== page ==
"It's kind of nature's way of helping us," notes University of Michigan psychiatrist Brian Martis.
Martis is one of a small number of scientists who use cutting-edge imaging equipment to peek inside the brains of people with specific phobias and see how their brains differ from those who don't harbor such fears.
Massachusetts General Hospital in Boston found that compared with healthy volunteers, animal phobics displayed slight differences in some areas of the brain, such as the paralimbic cortex, that are linked to anxiety.
As researchers compile more clues about the underlying biology of specific phobias, Martis says, they could eventually develop new treatments. Meanwhile, others scientists are turning to rodents in search of drugs that can snuff out fearful associations more quickly than conventional methods.
Most phobics are treated using exposure therapy. Someone with a fear of spiders, for example, might be asked to look at a picture of a spider, then hold a plastic one, and then sit in a room with a caged spider, until the arachnophobe is finally comfortable holding the object of his angst.
But recently, scientists have become excited about a drug called D-cycloserine. Used for many years to treat tuberculosis, the drug also seems to extinguish fear in rats.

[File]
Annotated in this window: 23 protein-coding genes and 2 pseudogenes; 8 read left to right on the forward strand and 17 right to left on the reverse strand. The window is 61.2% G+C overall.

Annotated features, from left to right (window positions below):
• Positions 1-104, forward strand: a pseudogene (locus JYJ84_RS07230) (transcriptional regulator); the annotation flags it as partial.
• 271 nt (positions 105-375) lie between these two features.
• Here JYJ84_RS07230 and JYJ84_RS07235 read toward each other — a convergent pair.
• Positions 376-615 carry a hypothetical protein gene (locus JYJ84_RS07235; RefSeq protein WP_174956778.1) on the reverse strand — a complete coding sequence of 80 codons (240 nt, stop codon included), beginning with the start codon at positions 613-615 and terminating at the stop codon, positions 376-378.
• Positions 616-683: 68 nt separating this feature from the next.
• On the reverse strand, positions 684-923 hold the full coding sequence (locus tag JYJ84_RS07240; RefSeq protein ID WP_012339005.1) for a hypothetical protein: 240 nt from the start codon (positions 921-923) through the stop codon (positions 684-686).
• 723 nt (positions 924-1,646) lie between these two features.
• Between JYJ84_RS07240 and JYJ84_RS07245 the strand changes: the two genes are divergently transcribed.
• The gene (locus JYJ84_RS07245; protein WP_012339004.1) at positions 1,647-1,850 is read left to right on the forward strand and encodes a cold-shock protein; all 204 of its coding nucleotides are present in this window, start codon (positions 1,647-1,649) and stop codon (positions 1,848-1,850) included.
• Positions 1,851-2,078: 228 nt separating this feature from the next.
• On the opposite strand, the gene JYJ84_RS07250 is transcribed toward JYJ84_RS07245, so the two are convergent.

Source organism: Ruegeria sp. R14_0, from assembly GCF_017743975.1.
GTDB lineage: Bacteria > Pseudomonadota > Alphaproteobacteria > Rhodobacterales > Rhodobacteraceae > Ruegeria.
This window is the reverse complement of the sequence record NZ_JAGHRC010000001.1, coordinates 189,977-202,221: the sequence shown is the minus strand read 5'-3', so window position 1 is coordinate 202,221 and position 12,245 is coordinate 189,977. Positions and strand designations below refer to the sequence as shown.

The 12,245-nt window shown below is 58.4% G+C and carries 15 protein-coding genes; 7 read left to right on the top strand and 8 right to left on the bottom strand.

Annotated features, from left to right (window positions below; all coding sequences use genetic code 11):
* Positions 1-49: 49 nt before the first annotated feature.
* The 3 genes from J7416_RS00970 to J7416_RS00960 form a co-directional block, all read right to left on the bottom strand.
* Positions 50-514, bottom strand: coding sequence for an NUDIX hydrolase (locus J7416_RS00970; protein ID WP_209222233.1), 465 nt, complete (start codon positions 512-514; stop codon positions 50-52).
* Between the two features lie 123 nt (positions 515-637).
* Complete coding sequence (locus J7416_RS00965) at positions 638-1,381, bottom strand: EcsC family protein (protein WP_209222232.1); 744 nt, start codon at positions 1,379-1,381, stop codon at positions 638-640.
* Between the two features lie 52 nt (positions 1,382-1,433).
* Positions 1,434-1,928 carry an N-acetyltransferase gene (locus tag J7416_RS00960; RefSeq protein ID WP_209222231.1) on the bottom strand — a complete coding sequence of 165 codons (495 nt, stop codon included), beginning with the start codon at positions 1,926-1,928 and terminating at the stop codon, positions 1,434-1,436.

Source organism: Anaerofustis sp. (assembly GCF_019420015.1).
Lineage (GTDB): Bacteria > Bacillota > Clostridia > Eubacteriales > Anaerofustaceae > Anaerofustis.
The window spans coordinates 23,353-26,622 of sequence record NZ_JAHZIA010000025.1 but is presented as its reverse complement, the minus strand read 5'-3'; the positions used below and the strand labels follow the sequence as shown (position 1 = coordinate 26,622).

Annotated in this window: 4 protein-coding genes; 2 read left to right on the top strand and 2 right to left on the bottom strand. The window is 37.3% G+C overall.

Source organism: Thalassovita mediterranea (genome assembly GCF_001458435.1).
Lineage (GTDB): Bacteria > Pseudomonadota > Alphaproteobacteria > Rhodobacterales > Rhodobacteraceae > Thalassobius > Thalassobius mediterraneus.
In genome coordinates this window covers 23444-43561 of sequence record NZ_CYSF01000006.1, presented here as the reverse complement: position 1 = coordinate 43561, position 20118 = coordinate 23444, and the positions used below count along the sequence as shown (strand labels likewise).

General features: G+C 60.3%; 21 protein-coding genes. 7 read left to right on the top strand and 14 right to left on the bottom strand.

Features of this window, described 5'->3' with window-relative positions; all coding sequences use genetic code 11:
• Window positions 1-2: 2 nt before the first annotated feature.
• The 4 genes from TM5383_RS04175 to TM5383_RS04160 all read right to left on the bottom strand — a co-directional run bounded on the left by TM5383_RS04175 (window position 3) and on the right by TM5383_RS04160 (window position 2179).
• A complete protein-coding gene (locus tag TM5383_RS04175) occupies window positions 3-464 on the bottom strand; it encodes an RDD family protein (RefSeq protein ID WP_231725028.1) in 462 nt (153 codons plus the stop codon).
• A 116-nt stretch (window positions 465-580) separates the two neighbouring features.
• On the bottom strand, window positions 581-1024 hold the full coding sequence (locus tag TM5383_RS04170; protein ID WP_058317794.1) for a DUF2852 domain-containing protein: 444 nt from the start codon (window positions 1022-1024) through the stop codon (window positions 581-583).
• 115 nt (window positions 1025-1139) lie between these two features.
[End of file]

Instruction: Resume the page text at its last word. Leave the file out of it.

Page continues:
To see whether the same holds true in humans, Michael Davis and Barbara Rothbaum at Emory University gave D-cycloserine to people with a profound fear of heights and then treated them with conventional computer-based exposure therapy.
They found that people who received the drug required far fewer therapy sessions and were much more likely to ride elevators and brave bridges afterward than a control group who hadn't taken the drug.
Rothbaum said the drug might make it easier for people with specific phobias to avoid time-consuming and costly exposure sessions that often deter patients.
Meanwhile, insect phobics such as Garcia say they are counting the days until the cicadas are dead.
"I honestly wonder how other people don't have this kind of reaction," she says.
Medicine & Science